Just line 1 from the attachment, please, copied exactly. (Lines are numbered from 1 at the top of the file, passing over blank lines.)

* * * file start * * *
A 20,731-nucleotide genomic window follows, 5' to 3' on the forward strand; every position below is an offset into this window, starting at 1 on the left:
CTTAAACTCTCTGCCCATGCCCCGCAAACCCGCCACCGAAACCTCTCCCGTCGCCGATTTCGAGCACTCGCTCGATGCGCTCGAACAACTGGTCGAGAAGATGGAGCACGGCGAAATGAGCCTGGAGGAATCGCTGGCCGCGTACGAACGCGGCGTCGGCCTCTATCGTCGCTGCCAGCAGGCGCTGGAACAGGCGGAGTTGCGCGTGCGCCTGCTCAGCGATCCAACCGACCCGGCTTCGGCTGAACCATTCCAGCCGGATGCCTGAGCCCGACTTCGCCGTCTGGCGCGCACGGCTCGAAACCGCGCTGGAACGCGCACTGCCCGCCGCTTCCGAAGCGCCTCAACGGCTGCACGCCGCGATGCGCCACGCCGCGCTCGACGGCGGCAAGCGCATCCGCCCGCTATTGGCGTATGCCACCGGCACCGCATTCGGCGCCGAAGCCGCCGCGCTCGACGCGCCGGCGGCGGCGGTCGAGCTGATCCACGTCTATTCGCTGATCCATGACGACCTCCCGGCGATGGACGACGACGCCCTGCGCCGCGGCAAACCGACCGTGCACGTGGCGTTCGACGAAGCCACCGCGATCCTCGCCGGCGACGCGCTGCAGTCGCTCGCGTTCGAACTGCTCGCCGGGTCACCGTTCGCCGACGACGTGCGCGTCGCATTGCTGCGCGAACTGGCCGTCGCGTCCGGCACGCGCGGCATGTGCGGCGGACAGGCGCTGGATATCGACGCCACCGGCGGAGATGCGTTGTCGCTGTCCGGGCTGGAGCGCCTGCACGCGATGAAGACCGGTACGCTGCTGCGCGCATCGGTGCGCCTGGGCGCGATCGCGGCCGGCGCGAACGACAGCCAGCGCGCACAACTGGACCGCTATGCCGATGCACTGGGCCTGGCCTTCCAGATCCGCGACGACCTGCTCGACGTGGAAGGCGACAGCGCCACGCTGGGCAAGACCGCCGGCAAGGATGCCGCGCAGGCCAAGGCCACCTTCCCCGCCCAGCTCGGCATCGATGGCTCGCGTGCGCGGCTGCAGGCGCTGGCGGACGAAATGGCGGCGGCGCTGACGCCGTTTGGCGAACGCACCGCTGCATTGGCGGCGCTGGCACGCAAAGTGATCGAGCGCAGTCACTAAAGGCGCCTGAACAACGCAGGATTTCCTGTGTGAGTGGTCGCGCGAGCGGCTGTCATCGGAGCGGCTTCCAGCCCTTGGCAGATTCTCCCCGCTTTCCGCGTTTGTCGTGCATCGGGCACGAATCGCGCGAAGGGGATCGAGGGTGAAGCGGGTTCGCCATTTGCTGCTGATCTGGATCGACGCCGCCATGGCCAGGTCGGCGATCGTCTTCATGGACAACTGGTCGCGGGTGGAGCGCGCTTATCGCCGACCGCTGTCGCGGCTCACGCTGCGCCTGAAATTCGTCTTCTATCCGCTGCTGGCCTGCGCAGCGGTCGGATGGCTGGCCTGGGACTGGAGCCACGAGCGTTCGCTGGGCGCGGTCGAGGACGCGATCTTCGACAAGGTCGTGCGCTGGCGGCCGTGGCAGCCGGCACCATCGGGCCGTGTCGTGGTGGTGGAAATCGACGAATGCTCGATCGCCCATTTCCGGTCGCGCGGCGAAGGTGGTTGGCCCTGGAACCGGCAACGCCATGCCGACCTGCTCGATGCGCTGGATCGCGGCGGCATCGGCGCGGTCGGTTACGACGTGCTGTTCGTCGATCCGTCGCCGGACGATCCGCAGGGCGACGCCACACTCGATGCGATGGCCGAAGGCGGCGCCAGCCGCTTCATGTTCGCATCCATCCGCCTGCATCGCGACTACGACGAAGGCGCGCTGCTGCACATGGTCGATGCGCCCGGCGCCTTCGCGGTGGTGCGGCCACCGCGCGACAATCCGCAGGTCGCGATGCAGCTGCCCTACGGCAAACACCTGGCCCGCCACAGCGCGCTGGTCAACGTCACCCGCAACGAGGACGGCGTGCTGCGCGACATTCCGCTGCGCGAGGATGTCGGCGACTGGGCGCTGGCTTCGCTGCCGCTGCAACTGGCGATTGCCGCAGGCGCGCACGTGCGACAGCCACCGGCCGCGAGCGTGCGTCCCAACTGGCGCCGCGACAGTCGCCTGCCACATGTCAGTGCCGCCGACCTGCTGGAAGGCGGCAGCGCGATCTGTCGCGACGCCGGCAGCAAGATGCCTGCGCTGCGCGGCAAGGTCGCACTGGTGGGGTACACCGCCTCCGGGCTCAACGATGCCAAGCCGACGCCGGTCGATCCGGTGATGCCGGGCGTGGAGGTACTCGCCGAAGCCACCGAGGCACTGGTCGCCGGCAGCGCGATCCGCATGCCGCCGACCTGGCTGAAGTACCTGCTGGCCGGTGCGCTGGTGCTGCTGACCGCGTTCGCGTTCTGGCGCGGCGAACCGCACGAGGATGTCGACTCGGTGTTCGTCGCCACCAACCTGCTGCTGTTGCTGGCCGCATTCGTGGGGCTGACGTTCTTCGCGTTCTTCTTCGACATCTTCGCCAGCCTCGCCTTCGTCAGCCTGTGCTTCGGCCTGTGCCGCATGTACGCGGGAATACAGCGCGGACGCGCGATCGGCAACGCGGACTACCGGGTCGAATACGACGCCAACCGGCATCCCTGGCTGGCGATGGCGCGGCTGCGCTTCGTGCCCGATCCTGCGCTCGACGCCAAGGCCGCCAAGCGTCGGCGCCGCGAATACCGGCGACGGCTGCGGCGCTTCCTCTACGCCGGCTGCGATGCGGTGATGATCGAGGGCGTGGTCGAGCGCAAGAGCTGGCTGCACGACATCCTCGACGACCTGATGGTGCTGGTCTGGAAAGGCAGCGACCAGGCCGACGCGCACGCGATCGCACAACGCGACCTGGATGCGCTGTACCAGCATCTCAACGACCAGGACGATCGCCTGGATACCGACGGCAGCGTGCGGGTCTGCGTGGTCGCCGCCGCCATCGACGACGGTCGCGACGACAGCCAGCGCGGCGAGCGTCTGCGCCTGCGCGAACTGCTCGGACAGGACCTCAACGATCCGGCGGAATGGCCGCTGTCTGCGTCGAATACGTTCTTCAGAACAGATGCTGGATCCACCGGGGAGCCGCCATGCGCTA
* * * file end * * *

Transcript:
A 20,731-nucleotide genomic window follows, 5' to 3' on the forward strand; every position below is an offset into this window, starting at 1 on the left: